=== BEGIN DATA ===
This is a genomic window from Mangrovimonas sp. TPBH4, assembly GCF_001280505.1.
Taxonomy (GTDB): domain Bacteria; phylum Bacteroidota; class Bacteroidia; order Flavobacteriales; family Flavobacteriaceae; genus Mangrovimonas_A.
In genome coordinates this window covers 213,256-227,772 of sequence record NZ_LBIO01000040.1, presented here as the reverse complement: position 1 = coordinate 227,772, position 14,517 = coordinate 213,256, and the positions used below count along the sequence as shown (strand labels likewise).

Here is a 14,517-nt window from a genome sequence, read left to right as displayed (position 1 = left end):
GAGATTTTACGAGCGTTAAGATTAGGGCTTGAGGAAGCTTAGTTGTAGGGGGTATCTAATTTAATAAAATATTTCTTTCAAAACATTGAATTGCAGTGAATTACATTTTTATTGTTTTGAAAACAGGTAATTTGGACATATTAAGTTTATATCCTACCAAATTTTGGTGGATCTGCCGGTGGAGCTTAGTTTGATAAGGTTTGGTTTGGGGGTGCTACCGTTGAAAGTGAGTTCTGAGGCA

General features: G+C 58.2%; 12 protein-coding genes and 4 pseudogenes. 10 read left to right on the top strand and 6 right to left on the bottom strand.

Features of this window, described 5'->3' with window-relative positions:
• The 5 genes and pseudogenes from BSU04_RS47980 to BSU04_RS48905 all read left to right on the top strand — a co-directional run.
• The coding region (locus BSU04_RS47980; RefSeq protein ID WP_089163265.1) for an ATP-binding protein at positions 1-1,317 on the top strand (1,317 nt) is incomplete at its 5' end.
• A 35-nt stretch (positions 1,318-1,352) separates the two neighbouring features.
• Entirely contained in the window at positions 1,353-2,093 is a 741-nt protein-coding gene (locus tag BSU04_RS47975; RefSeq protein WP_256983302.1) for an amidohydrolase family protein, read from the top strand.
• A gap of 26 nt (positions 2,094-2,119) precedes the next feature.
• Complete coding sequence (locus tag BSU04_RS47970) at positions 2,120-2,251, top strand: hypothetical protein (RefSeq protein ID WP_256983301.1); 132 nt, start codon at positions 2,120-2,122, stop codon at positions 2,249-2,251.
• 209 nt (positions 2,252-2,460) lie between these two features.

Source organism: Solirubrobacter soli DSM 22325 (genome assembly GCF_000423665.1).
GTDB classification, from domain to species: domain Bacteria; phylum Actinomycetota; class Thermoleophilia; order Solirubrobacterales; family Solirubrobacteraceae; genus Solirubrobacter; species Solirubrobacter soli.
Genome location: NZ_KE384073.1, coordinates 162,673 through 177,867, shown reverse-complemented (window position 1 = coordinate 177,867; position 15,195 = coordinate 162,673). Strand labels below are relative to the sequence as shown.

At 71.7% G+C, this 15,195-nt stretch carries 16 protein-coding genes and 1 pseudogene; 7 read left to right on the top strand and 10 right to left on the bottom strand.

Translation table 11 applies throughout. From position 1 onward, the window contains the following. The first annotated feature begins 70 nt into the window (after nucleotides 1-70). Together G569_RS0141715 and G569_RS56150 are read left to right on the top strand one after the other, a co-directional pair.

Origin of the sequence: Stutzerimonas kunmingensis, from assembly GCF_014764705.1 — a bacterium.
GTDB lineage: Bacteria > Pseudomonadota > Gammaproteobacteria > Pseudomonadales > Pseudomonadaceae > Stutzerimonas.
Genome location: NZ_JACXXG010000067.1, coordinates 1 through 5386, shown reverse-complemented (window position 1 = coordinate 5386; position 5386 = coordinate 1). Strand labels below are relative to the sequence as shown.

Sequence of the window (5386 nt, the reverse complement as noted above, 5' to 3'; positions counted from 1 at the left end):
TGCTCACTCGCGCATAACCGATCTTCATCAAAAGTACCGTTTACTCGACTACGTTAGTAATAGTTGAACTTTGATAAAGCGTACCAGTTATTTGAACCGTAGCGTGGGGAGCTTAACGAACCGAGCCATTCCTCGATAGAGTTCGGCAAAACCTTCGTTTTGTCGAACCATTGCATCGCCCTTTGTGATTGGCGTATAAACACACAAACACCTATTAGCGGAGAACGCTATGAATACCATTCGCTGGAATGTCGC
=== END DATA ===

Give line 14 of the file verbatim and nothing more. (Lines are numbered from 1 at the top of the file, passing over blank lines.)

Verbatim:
• 209 nt (positions 2,252-2,460) lie between these two features.